Gainesville Daily Register

May 10, 2013

Task force to clean up, improve city safety

By GREG RUSSELL, Register Staff Writer

Gainesville — Having brought visible progress to one area of Gainesville, a recently formed civic improvement committee has sights set on another.

The “Joint Neighborhood Task Force” had its official launch earlier this year as an initiative by city officials seeking to boost code enforcement in neighborhoods with properties given to decay.

“Our mission is to improve the visual appearance and safety of neighborhoods,” City Marshal Keith Rigsby said Thursday. “That’s kind of it, in a nutshell.”

The task force includes Rigsby, Chief of Police Steven Fleming, Community Services Director John Noblitt, Fire Marshal Jody Henry, City Manager Barry Sullivan and Public Services Director Ron Sellman.

Their project began with the city’s oversight of demolition of the former Gainesville Junior High School building on North Denton Street. This coincided with a local “pitch-in” cleanup of nearby occupied homes, and the total razing of several structurally unsound houses that were already abandoned and used at random for criminal purposes.

In late 2012, Mayor Jim Goldsworthy said up to 200 homes in Gainesville city limits were in need of demolition, and by this summer, dozens of them will be gone — razings of roughly $4,300 each, made possible by increased tax revenue.

And as those homes are investigated and considered for demolition, the task force merges the skills of code enforcement, crime prevention, street maintenance, sanitation and fire safety.

“I personally look at it as a progressive move from the city to join people from different specializations,” Rigsby said Thursday. “We’re joining forces to help get things cleaned up.”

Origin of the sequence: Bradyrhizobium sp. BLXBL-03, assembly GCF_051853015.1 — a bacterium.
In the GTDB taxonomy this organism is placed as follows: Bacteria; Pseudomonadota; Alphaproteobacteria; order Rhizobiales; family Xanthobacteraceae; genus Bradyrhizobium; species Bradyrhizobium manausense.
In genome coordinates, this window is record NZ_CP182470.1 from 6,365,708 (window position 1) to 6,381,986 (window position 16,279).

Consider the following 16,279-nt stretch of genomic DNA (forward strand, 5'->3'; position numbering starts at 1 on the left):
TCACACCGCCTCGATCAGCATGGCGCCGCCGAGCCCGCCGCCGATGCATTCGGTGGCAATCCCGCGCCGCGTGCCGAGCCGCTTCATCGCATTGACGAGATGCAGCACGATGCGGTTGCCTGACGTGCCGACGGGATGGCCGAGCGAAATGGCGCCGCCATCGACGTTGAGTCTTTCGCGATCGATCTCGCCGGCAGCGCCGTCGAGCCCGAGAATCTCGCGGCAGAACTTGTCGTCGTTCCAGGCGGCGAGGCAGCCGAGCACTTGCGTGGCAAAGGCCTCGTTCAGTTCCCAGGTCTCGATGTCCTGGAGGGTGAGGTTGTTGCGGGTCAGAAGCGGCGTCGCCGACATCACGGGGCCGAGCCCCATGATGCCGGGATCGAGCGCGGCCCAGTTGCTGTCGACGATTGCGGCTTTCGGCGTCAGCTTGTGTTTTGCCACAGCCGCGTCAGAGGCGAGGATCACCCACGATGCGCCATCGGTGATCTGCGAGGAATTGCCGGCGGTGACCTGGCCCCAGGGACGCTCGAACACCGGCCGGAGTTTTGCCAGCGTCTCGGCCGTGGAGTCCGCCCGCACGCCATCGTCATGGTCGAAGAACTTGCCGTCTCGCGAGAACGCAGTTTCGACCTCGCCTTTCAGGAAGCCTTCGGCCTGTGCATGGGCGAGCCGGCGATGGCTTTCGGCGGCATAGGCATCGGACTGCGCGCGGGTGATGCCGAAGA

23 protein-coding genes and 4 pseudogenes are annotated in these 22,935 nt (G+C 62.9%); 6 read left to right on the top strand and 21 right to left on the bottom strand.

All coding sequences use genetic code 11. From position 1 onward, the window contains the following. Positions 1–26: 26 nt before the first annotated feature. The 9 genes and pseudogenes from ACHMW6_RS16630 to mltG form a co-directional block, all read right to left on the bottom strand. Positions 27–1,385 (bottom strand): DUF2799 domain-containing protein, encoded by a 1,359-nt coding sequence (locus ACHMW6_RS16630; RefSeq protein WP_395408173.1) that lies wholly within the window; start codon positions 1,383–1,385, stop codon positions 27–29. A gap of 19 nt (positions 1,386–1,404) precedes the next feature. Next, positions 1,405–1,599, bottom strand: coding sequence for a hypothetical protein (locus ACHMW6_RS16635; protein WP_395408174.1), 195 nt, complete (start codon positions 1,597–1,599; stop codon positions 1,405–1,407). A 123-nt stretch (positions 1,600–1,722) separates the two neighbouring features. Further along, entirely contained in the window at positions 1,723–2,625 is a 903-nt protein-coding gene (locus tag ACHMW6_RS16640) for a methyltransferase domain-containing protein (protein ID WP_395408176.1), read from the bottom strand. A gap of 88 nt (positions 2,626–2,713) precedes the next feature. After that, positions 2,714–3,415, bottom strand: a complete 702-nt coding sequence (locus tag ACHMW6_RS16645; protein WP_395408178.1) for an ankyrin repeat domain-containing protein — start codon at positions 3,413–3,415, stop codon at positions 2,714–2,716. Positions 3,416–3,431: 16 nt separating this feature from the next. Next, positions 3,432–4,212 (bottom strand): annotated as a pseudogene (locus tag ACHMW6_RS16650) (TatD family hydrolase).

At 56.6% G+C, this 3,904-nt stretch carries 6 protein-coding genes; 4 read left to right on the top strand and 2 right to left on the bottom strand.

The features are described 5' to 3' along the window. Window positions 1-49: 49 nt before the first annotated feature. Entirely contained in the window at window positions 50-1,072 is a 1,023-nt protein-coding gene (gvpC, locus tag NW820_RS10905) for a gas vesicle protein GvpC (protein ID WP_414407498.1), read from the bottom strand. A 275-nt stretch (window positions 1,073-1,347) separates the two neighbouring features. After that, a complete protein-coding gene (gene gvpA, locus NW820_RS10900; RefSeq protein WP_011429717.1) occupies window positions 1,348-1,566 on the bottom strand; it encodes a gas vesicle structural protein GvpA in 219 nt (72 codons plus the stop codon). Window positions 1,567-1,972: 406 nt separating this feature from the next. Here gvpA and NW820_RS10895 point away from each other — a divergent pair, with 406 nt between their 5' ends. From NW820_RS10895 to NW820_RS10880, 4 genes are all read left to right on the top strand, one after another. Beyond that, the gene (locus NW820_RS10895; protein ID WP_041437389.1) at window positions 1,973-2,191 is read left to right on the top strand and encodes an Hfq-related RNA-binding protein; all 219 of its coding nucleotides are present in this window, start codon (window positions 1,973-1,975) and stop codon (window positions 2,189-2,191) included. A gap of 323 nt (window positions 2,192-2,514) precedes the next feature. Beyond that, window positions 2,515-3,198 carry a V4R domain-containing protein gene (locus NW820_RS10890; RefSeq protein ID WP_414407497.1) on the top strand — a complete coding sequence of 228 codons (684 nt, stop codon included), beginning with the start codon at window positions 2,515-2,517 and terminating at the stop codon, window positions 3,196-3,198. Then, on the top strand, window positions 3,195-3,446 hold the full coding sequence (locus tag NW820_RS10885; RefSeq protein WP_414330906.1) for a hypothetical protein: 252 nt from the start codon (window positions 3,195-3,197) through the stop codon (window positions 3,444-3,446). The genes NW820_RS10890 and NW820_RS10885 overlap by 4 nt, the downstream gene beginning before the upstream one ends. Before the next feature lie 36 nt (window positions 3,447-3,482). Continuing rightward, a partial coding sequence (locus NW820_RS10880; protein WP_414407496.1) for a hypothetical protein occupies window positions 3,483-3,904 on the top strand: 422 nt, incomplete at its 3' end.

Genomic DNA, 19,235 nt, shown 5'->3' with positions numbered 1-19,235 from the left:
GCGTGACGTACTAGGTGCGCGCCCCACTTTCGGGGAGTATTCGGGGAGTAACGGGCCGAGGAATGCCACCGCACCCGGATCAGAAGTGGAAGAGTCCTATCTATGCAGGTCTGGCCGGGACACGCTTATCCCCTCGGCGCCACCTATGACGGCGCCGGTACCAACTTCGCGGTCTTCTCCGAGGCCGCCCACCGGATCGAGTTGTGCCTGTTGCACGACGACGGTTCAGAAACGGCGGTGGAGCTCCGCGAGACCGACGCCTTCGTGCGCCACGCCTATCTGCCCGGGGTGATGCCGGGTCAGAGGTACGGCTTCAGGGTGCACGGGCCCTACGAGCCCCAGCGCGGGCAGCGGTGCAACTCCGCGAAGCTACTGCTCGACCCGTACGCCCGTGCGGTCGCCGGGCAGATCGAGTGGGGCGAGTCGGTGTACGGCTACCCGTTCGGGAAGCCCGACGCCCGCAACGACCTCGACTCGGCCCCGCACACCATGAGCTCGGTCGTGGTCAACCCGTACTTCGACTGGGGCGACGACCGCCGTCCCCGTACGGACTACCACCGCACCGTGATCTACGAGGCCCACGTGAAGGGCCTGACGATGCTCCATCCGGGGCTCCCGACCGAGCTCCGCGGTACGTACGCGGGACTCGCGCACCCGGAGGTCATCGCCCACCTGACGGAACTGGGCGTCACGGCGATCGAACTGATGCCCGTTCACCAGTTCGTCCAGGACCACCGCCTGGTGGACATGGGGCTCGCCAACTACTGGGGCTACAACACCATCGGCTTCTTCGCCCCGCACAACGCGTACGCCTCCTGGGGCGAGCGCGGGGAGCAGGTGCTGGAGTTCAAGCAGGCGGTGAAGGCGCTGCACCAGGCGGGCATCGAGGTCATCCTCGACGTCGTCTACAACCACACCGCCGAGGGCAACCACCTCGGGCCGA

The marshal said the group’s next target is the “Hillside neighborhood,” which includes the building at 1410 O’Neal Street formerly used as Gainesville Memorial Hospital. The area shares some of the same code issues as the neighborhood near the former junior high school, and addressing them continues the force’s directive to approach the problem one area at a time.

“It’s south of Highway 82, east of Grand Avenue, north of O’Neal and west of Hillside Drive,” Rigsby said about the area. “The calls for service there have been through the roof, with gang activity, drug-related calls, assaults and fights and all that. We’re teaming with every entity we can to help.”

As reported in a recent Register story, the former hospital building itself faces city demolition unless a Dallas-based developer makes good on plans to purchase that property and renovate it into an assisted-living facility.

But even without that abandoned structure, reportedly often used as a squatter’s haven, the “Hillside neighborhood” regularly presents problems for law enforcement.

“We haven’t really sunk our teeth into it yet,” Rigsby said, adding that it was always next on the list. “There’s a small number of people who can cause big problems for a particular area.”

Gainesville Police Department is currently making use of software that maps areas within city limits that produce the most requests for assistance — crime reports or calls for help. Rigsby said the software generates a list of “hot spots” that reveal the most regular concentration of police calls and will determine exactly where the department needs to boost patrol volume.

And during those police calls to neighborhoods in the task force purview, Rigsby added, officers will broaden their examination on the homes they visit.

“They’ll be looking to see that everything is safe in that house, that everything’s up to code and that there are no kinds of structural issues,” he said. “They’re not invasively going in there. But the police officers will know what to look for, like a sewer leak or sewage pouring out.”

Crime enforcement aside, Rigsby said residents in any area of the city can become part of the solution by preventing code violations in their own neighborhoods.

“The citizens of this community can help the most by being good neighbors and keeping their properties as nice and clean as possible,” he said. “But certainly we need them to call if they need us. We’re geared up and ready to go help them out.”